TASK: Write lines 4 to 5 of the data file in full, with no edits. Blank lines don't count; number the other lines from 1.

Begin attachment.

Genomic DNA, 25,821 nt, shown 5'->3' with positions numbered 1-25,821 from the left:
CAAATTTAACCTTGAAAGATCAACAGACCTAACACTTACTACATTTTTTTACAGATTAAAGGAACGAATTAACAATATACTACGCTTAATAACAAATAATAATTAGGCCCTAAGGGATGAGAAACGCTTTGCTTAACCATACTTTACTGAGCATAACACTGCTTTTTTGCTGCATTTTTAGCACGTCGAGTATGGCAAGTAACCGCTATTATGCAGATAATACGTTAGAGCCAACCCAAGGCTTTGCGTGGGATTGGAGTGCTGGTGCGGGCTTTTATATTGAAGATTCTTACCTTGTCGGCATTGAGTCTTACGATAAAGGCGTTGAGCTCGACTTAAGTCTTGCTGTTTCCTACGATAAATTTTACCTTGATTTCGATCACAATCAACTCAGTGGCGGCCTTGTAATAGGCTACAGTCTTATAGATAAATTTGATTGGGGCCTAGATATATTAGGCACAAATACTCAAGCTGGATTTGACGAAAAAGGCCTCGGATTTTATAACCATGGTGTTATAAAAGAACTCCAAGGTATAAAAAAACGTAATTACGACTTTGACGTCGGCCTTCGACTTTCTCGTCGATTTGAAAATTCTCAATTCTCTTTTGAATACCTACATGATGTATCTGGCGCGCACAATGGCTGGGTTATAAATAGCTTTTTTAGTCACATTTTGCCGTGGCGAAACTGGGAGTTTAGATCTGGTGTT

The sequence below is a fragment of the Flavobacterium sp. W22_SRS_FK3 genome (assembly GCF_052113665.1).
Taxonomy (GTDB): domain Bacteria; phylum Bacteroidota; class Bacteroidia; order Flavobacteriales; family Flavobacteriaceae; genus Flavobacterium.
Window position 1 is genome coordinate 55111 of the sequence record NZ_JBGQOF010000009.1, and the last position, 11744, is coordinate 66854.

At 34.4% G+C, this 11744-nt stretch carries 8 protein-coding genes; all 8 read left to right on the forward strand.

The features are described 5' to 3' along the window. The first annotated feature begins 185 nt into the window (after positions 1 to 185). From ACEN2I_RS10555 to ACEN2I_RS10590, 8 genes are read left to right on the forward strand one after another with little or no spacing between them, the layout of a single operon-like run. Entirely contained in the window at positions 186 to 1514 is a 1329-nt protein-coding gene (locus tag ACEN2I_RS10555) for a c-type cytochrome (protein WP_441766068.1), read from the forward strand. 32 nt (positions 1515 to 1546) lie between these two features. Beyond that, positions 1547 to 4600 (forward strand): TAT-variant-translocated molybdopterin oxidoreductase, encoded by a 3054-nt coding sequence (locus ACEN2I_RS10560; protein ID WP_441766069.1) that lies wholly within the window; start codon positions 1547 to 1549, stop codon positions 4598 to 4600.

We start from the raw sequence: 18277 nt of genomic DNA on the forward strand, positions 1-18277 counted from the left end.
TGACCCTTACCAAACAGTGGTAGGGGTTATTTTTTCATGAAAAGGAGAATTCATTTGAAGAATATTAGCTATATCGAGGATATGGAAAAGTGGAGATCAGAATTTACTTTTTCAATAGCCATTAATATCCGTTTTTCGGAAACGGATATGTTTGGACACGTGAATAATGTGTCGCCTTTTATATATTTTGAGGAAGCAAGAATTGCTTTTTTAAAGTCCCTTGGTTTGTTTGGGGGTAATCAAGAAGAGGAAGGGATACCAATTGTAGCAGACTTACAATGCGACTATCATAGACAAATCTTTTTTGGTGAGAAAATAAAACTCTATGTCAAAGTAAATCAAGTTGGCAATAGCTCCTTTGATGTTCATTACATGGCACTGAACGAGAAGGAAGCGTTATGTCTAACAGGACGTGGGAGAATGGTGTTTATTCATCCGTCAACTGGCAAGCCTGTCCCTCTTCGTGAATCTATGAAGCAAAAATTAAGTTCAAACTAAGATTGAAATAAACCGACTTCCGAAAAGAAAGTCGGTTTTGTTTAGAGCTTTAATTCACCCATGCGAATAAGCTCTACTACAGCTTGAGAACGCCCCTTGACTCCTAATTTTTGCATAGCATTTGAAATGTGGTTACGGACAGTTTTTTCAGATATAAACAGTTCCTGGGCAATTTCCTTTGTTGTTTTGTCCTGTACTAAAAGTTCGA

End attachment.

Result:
Taxonomy (GTDB): domain Bacteria; phylum Bacteroidota; class Bacteroidia; order Flavobacteriales; family Flavobacteriaceae; genus Flavobacterium.
Window position 1 is genome coordinate 55111 of the sequence record NZ_JBGQOF010000009.1, and the last position, 11744, is coordinate 66854.